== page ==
Well to answer one of your questions, yes, there are genetic limitations when it comes to willpower but in a select few. The brain produces a wide array of chemicals. A lot of people who tend to be obese tend to lack, at least in current studies, usually a defficient thyroid (people with slower metabolisms are said to have less motivation, more impulsive, more angry, etc…), lack of seretonin (controls carbohydrate appetite, helps with sleep, prevents the release of cortisol…basically, makes you feel better about things), and/or dopamine (dopamine is highly associated with willpower as is seretonin but dopamine more importantly. It is also believed to work in an amphetamine-like manner which inhibits appetite, yet increases metabolism. It is resposible for sex drive and most certainly will power. It is however catabolic I believe). Some people have an excess release of cortisol from their adrenal glands (cushing’s disease: so their body’s are very fat and have little muscle definition, no matter how much they exercise…One of my friend’s cats has it and she is a real plump cat even though my friend walks her everyday for at least an hour.)Other factors which may influence obesity are appetite receptors in the brain. Studies at least in rats have shown that some mice have more or less appetite receptors. Who’s to say the same could not be true for humans? Also, obese people have a harder time losing weight than skinnier people, not just because of genetics or environment, but because they have more fat and muscle cells their body is telling them to maintain. Even after rigorous weight-loss from obesity, the body still maintains much of the fat and muscle cells it used to have despite them being smaller in size (hyperplasiac), and the appetite tends to be greater for such individuals than say, someone who might weigh the same, be the same height, and have the same activity level. Other factors which play a role is the hormone (I believe it’s a hormone), leptin. Leptin is released by fat cells. It supposedly lowers appetite and increases metabolism. Mice have been shown to have tendencies of obesity yet ate the same as thin mice due to leptin defficencies despite a high number of fat cells, some all together produced no leptin at all. Leptin is also responsible for an increase in activity level. It is highly analogous to a CNS (centeral nervous system) stimulant like an amphetamine for example. It is also harder for an obese person because they tend to have a larger bone structure. Bigger bones tend to be a bi-product of estrogen which of course is something that will stimulate you to store fat. Basically: lareger bone = more food consumption and perhaps, lowered protein synthesis and better fat conversion (if genetic). Other people have very low insulin resistance and because of that, they might get big fast, but in the long run, too many carbs makes them blow up. This tends to ring quite true for a lot of endomorphs. I will admit, not all of it is genetic, but much of it is overlooked. Our ancestors thousands of years ago did not have the luxury of popping food from the fridge in the microwave…they had to get off their asses and hunt. Lowered metabolism probably equaled a better chance for survival. Today, we live in a totally different environment contrary to what most of our bodies want us to do. So yes, some is very much environment. What can I say, some people can sit on their ass all day and never gain weight, others could run a marathon and work out everyday and they still go through hell to keep the fat off. Life isn’t fair but we learn from its inequities I say. :slight_smile:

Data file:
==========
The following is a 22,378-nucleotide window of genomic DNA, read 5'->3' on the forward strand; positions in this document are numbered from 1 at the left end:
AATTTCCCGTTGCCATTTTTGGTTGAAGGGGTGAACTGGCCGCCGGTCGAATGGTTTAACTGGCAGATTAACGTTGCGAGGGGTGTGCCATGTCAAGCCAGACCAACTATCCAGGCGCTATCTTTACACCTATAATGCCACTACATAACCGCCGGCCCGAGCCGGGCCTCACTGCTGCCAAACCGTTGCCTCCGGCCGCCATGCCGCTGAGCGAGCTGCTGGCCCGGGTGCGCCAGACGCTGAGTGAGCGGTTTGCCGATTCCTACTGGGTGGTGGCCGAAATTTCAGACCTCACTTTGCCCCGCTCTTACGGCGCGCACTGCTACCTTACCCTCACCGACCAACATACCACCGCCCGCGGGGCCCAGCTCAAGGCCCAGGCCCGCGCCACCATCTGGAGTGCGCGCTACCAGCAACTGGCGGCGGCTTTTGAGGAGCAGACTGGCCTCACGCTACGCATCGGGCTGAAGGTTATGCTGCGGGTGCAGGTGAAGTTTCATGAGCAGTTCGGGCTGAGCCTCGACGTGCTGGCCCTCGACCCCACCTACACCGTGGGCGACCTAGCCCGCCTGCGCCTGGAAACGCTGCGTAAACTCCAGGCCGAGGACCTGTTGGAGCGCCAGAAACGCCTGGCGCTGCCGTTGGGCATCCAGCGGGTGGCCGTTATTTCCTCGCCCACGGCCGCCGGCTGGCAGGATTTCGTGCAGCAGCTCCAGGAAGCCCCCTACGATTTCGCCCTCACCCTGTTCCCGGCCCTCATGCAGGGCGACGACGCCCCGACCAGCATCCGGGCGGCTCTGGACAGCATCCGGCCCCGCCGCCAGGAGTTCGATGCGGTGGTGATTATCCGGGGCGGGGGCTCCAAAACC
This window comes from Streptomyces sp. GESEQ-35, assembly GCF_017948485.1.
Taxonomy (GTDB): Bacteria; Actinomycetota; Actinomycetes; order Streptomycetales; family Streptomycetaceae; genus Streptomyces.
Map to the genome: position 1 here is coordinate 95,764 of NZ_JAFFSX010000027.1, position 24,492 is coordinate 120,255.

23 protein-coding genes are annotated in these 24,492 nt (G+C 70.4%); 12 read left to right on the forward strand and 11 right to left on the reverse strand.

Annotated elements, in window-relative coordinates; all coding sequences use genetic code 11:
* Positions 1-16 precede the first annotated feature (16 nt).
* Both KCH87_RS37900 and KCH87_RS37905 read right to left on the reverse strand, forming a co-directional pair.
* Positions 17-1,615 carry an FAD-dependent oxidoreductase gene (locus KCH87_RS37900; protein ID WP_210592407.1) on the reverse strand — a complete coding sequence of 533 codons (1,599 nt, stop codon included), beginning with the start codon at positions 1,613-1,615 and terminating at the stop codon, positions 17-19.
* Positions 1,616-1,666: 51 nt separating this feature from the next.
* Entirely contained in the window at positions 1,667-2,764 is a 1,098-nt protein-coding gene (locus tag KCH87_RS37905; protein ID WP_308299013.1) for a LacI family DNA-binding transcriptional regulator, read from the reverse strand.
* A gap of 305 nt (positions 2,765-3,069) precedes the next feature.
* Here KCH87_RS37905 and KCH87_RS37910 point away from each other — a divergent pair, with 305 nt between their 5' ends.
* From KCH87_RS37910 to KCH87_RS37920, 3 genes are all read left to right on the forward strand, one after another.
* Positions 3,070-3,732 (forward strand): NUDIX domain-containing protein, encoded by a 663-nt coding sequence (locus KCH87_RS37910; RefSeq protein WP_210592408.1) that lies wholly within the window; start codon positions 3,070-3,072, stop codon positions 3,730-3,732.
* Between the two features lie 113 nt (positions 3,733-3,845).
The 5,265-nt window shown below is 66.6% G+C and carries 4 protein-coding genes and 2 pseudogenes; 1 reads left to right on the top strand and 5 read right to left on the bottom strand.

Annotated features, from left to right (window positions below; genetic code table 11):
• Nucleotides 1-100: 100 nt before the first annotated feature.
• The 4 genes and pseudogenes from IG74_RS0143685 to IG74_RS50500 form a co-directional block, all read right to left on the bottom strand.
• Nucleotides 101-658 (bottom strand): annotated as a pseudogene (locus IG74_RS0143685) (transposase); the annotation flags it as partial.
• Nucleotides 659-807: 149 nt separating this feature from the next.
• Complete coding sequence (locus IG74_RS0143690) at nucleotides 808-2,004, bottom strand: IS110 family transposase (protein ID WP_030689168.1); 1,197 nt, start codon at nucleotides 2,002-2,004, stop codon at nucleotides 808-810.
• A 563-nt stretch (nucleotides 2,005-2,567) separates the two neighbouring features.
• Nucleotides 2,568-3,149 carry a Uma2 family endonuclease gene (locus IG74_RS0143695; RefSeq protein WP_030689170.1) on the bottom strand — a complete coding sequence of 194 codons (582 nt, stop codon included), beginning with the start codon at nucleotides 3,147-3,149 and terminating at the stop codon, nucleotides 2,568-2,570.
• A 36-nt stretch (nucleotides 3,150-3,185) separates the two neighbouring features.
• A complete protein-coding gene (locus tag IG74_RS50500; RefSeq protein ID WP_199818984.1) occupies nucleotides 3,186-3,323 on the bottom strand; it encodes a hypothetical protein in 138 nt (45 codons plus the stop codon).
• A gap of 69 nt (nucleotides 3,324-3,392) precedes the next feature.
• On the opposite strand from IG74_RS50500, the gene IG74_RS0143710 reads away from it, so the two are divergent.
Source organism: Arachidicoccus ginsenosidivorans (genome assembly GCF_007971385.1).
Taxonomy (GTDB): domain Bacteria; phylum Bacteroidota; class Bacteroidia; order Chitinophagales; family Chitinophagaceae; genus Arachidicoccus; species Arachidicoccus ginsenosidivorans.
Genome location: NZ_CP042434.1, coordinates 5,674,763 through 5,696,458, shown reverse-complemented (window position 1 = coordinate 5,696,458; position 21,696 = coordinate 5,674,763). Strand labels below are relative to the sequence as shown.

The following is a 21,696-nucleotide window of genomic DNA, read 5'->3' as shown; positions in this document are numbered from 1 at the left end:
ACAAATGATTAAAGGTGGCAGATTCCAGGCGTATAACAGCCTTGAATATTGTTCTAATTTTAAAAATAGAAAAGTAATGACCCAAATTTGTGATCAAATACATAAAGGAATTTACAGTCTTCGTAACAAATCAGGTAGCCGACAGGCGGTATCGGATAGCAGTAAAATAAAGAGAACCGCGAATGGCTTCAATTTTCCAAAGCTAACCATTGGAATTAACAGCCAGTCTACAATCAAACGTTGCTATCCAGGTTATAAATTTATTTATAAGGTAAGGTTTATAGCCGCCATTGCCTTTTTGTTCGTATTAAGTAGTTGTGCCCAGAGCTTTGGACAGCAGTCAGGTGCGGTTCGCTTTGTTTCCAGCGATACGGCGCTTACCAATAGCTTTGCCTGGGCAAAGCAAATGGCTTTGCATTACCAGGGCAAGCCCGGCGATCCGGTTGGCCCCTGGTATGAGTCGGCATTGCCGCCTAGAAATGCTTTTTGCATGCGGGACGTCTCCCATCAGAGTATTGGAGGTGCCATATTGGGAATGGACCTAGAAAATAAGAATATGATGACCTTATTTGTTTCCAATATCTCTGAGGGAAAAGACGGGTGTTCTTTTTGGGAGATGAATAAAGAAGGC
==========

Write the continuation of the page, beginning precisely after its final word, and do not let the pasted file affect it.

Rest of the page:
I suppose that my vantage is slightly different but I wanted to make a comment anyways and hopefully others in the coaching profession will join in. As noted there are many elements that impact upon “willpower” - so many young men & women don’t have an influence to “lead them through the fire”. Each individual responds differently to the challenge and as a coach my role is to teach them that within them lays greatness. “Human will is indefesible”- In faith, Coach Davies